Facebook reptile groups. Seeing just one photo, I was struck by how morphologically interesting they were. Their short, rounded heads, relatively long and thin tail, and banded gray/silver pattern was immediately ingrained in my mind. I knew from then on I had to have some. Luckily, within a month or two, I ended up with 2.2 long term captive specimens and have managed to breed them two seasons in a row.
H. fasciata as a whole is incredibly hardy, perhaps even more than everyone’s favorite Correlophus ciliatus. Aside from providing a puck light that gives them a basking temperature of 95 F, I mist nightly and give the adults food 2-3 times a week. Ambient temperatures have been as high as 84 (summer) and even as low as 55 F (winter). Hatchlings are kept at 80-82 F in fruit fly deli cups, and fed 3-4 times a week.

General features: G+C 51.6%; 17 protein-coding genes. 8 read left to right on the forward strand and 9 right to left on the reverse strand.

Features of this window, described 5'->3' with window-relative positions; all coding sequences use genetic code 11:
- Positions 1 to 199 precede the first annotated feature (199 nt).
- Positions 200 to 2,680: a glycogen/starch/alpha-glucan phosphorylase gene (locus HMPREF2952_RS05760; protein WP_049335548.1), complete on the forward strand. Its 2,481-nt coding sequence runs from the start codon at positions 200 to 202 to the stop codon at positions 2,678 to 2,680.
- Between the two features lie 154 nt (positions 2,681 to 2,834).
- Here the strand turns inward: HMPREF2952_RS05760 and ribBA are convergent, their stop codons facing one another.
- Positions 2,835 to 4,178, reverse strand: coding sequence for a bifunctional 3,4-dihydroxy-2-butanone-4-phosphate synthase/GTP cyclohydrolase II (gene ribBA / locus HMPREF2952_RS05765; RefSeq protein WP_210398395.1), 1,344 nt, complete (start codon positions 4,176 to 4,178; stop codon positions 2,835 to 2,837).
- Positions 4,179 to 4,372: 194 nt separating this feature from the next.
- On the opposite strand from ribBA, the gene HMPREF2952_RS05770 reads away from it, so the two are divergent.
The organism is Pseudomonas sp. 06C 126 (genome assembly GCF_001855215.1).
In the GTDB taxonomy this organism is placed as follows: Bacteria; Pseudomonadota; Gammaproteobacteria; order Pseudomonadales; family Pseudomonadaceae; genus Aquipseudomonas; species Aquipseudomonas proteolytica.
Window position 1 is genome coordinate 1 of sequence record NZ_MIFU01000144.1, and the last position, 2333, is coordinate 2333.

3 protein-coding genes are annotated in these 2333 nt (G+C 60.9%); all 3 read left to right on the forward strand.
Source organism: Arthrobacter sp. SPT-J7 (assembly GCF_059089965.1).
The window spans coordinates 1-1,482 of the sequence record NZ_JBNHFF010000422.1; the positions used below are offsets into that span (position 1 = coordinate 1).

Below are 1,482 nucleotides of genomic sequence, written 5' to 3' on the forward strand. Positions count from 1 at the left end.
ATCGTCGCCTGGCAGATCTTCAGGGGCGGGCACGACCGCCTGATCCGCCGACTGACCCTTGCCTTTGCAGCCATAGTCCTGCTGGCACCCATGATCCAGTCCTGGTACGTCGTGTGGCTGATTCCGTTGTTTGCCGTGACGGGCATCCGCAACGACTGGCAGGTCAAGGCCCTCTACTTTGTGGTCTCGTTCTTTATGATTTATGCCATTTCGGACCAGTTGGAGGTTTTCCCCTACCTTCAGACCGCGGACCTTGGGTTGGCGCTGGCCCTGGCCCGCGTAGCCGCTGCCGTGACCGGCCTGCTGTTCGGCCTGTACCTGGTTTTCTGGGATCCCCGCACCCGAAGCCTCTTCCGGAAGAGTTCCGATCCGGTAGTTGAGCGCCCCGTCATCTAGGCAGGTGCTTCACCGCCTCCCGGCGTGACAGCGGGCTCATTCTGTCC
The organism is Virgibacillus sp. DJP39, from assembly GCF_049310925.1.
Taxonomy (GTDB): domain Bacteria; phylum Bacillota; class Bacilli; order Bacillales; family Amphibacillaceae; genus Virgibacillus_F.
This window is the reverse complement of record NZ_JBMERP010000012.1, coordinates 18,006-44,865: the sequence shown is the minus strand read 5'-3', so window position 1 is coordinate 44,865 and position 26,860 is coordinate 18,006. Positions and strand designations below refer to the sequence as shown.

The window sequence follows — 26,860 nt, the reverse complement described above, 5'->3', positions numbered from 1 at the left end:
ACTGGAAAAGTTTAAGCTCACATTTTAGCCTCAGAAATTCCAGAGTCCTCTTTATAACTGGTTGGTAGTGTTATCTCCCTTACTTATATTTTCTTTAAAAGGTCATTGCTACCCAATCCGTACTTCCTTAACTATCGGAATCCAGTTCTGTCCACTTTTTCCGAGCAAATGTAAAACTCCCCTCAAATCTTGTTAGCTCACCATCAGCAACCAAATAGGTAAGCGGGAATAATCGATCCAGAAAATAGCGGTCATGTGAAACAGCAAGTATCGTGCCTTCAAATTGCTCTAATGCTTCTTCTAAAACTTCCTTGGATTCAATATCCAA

|Read the entire article HERE|
Hardy with simple care, it is difficult to not provide adequate care for these correctly. I believe that their label as “cheap imports” is the only thing preventing them from growing in popularity. Although my time with them can be marked in years rather than decades, I have yet to lose my fascination with these animals and do not see myself doing so.